How long did the development process take?
With our team of 2 people, overall it was roughly 2 years from concept to releasing on Steam. We worked on it for about a year for the initial release (on itch.io) and released the game onto Steam a year later. We added some new features in the Steam release which complimented the game, including records & achievements. Actual development time is hard to say since we were also working on another project off and on at the same time.
The game comes with a variety of gamemodes for both Singleplayer and Local Co-Op. Are you planning to release more gamemodes in the future? Do you consider Online-Co-Op as well?
Yes, we are planning to add some more game modes or adventures, which may or may not be in the works already. 🙂 Online coop is something we probably won’t get to, or at least not anytime soon… With new features like Steam’s Remote Play Together it doesn’t seem as high of a priority for us right now.
The difficulty gets harder as you progress through the game. How did you balance the game difficulty?
Lots of playtesting, Going through, playing each stage repeatedly and tweaking things here and there, swapping some battles/waves/enemies/etc. in/out as we went along. As mentioned earlier, we would go back and play some of the classic beat ’em ups and analyze their progression as well. We actually ended up changing some battles from the initial release, v1.0, to the Steam release, v1.1.
Did you encounter any challenges during development? What did you enjoy the most when creating your game?
There were a number of challenges and elusive bugs we encountered. Programming was a challenge since our skill sets were more art inclined at the time. We developed a number of game-breaking bugs which usually ended up being caused by a small oversight such as unintentionally trying to get the square root of zero or making a property that referenced itself causing an infinite loop. Tracking down bugs took a fair bit of time, but proved a good learning experience. This was also our first game made using Unity’s 2D tools so there was a bit of a learning curve. Animating the characters in a similar style of old beat ’em ups, drawing each frame of animation, was a first for us, and proved challenging even though it was a rewarding process.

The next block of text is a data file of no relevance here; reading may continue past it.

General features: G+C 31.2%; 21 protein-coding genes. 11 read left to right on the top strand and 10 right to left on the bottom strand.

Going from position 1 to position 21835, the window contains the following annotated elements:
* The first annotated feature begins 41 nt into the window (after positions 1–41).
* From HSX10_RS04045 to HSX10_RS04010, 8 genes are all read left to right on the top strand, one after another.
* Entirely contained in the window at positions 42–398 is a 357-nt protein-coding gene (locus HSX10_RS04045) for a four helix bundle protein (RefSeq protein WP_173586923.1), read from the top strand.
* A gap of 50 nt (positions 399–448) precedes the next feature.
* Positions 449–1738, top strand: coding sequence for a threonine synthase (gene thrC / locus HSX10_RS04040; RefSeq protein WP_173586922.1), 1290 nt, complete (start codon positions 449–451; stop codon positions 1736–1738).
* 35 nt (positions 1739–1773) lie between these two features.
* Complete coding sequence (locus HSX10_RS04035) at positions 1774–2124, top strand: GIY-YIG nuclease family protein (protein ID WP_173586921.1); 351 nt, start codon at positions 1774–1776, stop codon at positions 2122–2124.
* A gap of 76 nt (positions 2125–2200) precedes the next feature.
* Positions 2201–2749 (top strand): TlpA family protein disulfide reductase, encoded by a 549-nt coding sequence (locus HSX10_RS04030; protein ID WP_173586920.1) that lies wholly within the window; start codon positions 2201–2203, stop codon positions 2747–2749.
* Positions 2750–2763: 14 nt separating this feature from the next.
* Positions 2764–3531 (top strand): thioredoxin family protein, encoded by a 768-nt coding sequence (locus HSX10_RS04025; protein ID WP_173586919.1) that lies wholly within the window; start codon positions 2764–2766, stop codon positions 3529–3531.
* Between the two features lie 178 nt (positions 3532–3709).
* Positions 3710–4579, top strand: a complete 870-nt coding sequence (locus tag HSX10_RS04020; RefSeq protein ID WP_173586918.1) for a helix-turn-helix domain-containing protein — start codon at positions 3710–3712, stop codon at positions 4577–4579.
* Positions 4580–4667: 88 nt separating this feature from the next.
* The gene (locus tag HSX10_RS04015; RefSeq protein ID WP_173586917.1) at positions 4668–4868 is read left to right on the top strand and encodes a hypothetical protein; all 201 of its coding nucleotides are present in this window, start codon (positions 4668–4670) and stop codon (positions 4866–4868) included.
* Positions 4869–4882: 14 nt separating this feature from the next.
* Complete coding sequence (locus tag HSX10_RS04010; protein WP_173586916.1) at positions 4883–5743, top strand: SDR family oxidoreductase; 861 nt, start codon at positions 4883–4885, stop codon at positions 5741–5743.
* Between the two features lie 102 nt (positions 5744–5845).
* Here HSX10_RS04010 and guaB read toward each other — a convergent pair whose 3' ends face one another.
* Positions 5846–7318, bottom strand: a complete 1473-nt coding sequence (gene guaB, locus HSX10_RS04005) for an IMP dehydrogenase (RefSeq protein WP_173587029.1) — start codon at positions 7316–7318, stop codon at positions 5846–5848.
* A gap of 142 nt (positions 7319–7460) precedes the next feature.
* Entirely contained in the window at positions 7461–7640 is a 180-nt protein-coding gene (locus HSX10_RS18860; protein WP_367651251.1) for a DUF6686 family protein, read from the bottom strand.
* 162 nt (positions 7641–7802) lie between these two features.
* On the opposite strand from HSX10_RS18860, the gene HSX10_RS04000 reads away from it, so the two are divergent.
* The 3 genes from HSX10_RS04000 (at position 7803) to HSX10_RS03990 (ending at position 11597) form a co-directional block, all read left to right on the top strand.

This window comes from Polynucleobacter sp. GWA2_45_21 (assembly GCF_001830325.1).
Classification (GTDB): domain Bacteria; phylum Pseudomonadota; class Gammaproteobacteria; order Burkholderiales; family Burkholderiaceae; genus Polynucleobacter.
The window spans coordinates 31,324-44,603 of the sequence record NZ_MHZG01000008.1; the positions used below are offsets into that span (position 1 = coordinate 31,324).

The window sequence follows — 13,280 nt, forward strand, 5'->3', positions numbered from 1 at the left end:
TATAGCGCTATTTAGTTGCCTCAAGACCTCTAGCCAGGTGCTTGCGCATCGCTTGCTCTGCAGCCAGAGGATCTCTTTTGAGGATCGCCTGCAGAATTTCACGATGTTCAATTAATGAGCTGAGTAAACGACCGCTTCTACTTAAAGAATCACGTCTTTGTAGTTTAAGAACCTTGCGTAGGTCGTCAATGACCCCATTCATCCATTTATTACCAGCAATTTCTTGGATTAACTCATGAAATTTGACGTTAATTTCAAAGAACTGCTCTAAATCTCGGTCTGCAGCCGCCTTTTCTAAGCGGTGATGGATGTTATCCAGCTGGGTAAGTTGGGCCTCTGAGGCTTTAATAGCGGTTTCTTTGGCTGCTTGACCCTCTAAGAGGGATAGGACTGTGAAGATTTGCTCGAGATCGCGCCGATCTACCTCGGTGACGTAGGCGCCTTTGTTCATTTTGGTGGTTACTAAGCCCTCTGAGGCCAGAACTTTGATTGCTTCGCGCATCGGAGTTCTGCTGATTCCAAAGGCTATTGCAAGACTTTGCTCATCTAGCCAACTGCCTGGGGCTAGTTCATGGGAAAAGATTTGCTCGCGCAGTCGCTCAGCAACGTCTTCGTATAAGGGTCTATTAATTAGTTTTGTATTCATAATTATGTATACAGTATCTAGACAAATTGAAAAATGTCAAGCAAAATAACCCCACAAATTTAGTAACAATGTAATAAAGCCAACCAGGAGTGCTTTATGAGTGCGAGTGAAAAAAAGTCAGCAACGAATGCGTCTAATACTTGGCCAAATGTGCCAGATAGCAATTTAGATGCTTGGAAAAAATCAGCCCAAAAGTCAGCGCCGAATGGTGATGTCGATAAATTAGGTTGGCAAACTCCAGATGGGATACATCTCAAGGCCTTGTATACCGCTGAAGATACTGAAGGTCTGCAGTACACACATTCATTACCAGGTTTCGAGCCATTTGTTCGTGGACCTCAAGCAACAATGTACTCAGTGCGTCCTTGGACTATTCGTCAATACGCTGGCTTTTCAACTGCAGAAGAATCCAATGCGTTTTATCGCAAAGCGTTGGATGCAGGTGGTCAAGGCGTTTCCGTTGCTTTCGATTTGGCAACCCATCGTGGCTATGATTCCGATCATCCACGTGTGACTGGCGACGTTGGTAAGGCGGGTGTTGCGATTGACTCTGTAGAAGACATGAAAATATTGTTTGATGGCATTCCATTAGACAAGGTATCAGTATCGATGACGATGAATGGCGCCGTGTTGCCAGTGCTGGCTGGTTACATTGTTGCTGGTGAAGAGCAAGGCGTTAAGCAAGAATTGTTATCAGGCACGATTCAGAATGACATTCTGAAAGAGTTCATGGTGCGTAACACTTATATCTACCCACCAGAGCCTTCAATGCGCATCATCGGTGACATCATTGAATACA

Balancing difficulty in the game was also a challenge, as mentioned earlier, even though we enjoyed doing it. It’s hard to say what we enjoyed most, as there were a lot of enjoyable parts, such as designing the stages, battles, enemies, characters, etc., but one thing that we probably enjoyed most was seeing people have fun while trying out our game, even when it was in its early stages.
Do you have any projects you may want to work on in the future?
We have lots of ideas! We definitely want to explore the beat ’em up genre more. We actually have another one in the works. We’ll certainly reveal more details once it’s farther along.
We are also working on a long-term project The Arcane Relics, a medieval-fantasy RPG featuring split-screen multiplayer, where we periodically release demos to the public. In fact, we just released v0.2 at the beginning of this year. For more information visit: https://thearcanerelics.wordpress.com